New Car Seat Laws In The UK - Forrest Williams - Forrest Williams New Car Seat Laws In The UK - Forrest Williams

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New Car Seat Laws In The UK

Helen Newman of Forrest Williams

Helen Newman of Forrest Williams

Are you Seatbelt Savvy?


Hi, I’m Helen. I’m a paralegal. I’m a Mum of two. And generally I like to think of myself as fairly law abiding. Until recently that is. When I realised that I had potentially been breaking the law with my choice of car seat for my 12 month old son.


Do you know about the new car seat laws in the UK?


Anyone with children will know that they like to change the guidance on well, pretty much everything! Wean them at 3 months/4 months/6 months… put them down to sleep on their front/on their back…  It’s a minefield of advice and confusion and just general murkiness. I always worked on do what is best for you. With my daughter I followed everything they told me religiously, went to all the classes going, read everything they gave me, and now with my second child, I’m much more relaxed. I mean my daughter has made it to 5 and is fit and healthy so I can’t have done anything too terrible! I’ve just been following the guidance I was given with her and adapting it to meet the needs of my son.


Not once did I realise that there were new EU safety Regulations on child car seats. Not once did I think to check if my car seat was weight based or height based – I mean who knows the difference?! I was shocked when I realised that it had changed so I had a chat with a few of my mummy-friends and can honestly say that not one of them knew about the changes.


The penalty for not using a seatbelt, or using the incorrect seatbelt is a fine of up to £500. As a basic rule if there is a seat belt then you must use it. Reading through the guidance there are exceptions but for me my priority is the Child-Seatbelt section.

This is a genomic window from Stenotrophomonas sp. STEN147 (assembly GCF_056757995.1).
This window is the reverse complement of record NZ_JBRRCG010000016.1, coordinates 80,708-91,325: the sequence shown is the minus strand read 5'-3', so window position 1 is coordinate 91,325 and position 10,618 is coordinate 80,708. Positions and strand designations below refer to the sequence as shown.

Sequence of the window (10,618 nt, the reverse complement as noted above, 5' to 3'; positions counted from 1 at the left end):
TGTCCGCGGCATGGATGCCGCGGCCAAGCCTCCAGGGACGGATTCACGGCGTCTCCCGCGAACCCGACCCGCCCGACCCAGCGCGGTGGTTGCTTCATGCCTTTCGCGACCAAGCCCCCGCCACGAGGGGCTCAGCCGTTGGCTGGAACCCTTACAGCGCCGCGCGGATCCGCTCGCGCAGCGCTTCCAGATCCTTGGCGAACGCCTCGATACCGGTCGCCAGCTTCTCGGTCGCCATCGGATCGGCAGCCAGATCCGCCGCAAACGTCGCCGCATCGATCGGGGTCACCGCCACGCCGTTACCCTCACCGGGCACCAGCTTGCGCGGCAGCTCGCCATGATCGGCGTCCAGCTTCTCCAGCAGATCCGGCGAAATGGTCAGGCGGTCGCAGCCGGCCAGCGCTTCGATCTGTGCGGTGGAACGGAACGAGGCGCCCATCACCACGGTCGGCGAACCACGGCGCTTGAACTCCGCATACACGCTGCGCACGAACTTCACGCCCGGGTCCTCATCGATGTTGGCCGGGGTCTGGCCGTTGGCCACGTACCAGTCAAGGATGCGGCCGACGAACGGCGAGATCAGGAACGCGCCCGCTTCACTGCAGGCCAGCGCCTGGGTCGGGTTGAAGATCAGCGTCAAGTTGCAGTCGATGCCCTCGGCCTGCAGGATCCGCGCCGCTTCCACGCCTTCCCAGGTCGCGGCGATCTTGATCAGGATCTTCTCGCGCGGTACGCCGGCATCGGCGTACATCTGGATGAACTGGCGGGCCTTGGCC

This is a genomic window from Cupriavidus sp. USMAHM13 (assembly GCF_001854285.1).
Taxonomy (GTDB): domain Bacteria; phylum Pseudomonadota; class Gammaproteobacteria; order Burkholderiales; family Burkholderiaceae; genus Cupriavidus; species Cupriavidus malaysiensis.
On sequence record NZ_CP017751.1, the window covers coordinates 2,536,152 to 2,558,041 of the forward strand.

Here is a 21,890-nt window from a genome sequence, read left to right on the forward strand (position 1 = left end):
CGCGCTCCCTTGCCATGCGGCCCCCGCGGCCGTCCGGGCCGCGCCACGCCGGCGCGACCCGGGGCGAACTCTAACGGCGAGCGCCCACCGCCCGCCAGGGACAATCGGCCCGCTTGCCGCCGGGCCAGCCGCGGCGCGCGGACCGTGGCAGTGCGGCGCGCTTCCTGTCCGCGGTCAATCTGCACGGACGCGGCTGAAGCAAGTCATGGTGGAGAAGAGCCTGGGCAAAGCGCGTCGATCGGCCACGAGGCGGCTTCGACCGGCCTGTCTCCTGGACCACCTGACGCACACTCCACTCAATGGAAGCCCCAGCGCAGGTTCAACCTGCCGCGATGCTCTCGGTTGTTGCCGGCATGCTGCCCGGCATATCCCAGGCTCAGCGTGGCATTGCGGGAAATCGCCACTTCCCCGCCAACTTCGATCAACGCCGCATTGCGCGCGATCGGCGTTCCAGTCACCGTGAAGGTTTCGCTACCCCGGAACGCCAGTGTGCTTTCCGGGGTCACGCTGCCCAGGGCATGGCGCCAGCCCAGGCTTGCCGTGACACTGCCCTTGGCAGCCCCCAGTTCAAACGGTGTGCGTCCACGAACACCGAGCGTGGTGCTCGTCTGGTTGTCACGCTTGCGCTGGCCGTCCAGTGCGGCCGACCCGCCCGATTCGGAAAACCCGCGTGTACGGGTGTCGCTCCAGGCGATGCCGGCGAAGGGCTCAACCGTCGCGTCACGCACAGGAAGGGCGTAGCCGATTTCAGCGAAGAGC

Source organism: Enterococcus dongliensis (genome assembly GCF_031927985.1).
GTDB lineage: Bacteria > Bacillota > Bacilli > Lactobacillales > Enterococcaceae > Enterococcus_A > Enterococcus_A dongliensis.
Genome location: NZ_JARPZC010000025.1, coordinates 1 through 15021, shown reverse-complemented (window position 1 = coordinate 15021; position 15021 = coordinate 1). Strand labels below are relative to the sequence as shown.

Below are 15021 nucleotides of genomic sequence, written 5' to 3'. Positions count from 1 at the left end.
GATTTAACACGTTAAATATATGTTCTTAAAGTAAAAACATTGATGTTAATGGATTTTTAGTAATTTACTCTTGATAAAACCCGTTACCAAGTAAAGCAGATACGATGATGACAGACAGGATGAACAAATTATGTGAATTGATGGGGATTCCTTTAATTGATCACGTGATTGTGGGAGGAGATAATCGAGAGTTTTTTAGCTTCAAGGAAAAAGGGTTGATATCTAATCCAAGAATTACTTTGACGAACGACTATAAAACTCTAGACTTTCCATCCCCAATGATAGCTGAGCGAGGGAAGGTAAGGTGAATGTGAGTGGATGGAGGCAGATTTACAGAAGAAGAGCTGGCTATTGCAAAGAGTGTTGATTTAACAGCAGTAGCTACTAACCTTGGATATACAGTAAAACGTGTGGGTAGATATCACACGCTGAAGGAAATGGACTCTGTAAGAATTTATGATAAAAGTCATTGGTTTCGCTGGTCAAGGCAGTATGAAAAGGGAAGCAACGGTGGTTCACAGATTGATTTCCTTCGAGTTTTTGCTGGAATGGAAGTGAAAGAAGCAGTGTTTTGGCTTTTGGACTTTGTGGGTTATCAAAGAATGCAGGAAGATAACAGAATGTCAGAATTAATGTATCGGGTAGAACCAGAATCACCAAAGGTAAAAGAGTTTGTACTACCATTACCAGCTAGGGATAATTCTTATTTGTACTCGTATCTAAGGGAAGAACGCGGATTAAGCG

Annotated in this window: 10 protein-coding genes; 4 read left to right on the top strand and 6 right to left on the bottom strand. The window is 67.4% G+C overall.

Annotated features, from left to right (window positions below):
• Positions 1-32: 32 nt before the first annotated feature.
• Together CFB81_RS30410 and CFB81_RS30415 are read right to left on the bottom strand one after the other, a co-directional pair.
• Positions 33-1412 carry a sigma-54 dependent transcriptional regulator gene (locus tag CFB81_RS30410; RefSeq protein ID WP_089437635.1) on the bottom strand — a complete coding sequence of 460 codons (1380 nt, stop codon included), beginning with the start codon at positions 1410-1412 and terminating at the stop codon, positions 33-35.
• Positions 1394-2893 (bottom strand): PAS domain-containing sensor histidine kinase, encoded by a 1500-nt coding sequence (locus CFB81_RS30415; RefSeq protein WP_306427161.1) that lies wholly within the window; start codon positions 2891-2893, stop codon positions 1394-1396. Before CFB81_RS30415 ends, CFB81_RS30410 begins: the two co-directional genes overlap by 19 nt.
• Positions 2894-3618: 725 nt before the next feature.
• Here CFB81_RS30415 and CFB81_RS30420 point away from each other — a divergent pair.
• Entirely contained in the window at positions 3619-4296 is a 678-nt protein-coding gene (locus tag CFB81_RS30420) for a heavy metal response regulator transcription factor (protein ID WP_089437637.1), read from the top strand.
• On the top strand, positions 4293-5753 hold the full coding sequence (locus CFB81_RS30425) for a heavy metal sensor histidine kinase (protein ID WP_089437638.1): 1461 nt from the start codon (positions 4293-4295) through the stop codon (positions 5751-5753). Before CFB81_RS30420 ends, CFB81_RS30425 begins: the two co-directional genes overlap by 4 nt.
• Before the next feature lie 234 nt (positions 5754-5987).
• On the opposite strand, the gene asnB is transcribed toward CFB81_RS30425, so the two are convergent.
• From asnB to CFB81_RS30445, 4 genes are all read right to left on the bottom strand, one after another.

So here it is, my advice and guidance to you – taken directly from the website in the hopes that you won’t get caught out by this:


  • Children must normally use a child car seat until they’re 12 years old or 135cm tall, whichever comes first.
  • Only EU-approved child car seats can be used in the UK. These have a label showing a capital ‘E’ in a circle.

Seats, as reported above, can be Height based or Weight based – and this is where I believe parents could, very innocently and unintentionally, fall foul of the law.


Height-based car seats


Height-based car seats are known as ‘i-Size’ seats. They must be rear-facing until your child is over 15 months old. Your child can use a forward-facing car seat when they’re over 15 months old.


Your child’s weight does not matter in a car seat of this type.


Weight-based car seats


Weight-based car seats must be rear-facing until your child weighs more than 9kg. Which seat they use after then will depend on their weight.


Child’s weight   Type of Car seat

9kg to 18kg         Rear or forward-facing baby seat

15kg to 25kg       Rear or forward-facing child seat (booster seat)

Over 22kg            Booster cushion


So as you can see, height doesn’t come into it at all!


There are few exceptions where a child can travel without a car seat:


  • In a licensed taxi or minicab children under 3 years of age can travel without a child’s car seat or seat belt, but only on the back seat while children aged 3 years or older can travel without a child’s car seat if they wear an adult seat belt.
  • In a private car if it is an unexpected, necessary and short (all of which to me seem very subjective) journey, then a child over 3 years of age can use an adult seat belt but you can’t take children under 3 in a vehicle without a seat belt or the correct child car seat (except a taxi or minicab).
  • If there is no room for a third child seat then children over 3 years can sit in the back using an adult belt. If the child is under 3 then they must be in a child car seat. If there’s no room for a third child seat in the back of the vehicle, the child must travel in the front seat with the correct child seat (remembering to switch the airbags off if necessary).
  • If the vehicle does not have seat belts a child over 3 can travel in a back seat without a car seat and without a seat belt if the vehicle doesn’t have one. But children under 3 must be in a child car seat. If there’s no seat belt, they can’t travel.


If you are unsure about the type of car seat you have then any of the major suppliers should be able to help you – generally I have been informed that the new Height Based ones are clearly marked with an ‘I’ on them and will have been a recent purchase (probably post July 2013 when the new regulations came into effect).


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